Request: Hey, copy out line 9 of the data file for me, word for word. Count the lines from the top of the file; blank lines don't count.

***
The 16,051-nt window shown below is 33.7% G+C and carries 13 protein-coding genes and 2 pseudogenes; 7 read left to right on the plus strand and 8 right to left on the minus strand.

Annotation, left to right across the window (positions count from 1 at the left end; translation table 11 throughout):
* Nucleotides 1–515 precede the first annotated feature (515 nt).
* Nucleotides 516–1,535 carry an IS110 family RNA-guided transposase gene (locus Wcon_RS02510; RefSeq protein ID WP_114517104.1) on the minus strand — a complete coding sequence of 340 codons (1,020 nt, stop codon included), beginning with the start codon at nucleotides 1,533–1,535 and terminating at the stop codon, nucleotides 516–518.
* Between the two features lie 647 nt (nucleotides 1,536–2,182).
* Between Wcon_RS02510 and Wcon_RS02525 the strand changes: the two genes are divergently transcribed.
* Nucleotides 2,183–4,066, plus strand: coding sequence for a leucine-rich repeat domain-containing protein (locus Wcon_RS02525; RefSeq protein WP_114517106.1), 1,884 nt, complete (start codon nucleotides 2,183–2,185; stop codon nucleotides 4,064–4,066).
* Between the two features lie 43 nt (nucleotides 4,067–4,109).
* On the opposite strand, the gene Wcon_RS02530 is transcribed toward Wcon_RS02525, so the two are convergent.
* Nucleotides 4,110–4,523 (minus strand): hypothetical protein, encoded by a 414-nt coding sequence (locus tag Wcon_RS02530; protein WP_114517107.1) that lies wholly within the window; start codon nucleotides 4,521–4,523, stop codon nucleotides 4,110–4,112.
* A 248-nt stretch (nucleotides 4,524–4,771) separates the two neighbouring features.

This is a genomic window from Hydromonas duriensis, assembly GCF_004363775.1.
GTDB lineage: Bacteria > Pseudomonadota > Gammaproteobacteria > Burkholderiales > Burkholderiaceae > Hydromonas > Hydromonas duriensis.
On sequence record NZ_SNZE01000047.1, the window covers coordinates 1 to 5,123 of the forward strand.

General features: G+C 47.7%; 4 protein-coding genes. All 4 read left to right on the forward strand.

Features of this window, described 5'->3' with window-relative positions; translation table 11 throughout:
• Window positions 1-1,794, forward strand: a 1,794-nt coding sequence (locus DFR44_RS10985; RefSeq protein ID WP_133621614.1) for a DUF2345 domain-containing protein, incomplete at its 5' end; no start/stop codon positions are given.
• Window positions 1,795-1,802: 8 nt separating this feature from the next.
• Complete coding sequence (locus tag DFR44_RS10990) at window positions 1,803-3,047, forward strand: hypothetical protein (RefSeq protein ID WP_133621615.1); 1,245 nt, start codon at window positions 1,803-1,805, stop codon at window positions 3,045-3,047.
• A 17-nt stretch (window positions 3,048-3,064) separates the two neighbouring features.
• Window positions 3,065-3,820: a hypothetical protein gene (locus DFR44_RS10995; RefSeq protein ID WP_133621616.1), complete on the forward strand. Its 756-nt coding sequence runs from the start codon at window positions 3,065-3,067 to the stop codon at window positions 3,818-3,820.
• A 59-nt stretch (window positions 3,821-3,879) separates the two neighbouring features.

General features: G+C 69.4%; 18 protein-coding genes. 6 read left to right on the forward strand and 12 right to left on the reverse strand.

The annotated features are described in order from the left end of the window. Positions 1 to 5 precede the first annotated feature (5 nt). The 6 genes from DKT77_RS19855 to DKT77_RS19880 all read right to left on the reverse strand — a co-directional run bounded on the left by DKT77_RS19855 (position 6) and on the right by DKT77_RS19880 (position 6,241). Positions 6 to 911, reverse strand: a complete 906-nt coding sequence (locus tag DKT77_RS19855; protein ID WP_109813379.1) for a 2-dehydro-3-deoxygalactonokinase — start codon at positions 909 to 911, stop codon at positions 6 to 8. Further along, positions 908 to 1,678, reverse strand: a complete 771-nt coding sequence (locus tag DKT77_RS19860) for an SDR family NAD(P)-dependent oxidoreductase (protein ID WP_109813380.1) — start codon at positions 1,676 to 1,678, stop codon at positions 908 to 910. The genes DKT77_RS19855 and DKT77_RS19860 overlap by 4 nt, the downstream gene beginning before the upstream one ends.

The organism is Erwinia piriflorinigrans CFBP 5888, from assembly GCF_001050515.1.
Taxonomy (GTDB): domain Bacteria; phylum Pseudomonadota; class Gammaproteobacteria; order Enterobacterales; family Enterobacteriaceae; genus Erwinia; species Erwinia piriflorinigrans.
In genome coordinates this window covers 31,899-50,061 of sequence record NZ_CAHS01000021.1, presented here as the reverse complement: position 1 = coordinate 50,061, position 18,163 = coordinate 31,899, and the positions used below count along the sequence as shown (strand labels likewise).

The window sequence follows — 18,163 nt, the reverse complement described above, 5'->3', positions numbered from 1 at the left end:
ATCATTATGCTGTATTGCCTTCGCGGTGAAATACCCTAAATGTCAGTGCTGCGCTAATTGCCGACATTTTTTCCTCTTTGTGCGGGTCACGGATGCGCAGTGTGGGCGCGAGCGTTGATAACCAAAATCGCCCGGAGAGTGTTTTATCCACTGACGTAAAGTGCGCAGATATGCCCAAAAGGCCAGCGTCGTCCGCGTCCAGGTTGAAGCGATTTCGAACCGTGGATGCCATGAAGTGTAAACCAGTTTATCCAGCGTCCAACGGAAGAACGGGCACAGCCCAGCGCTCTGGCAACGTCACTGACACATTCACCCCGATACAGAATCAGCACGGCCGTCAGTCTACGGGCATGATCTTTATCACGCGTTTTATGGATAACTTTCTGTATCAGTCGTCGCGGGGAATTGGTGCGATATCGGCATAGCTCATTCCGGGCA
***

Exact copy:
* On the opposite strand, the gene Wcon_RS02530 is transcribed toward Wcon_RS02525, so the two are convergent.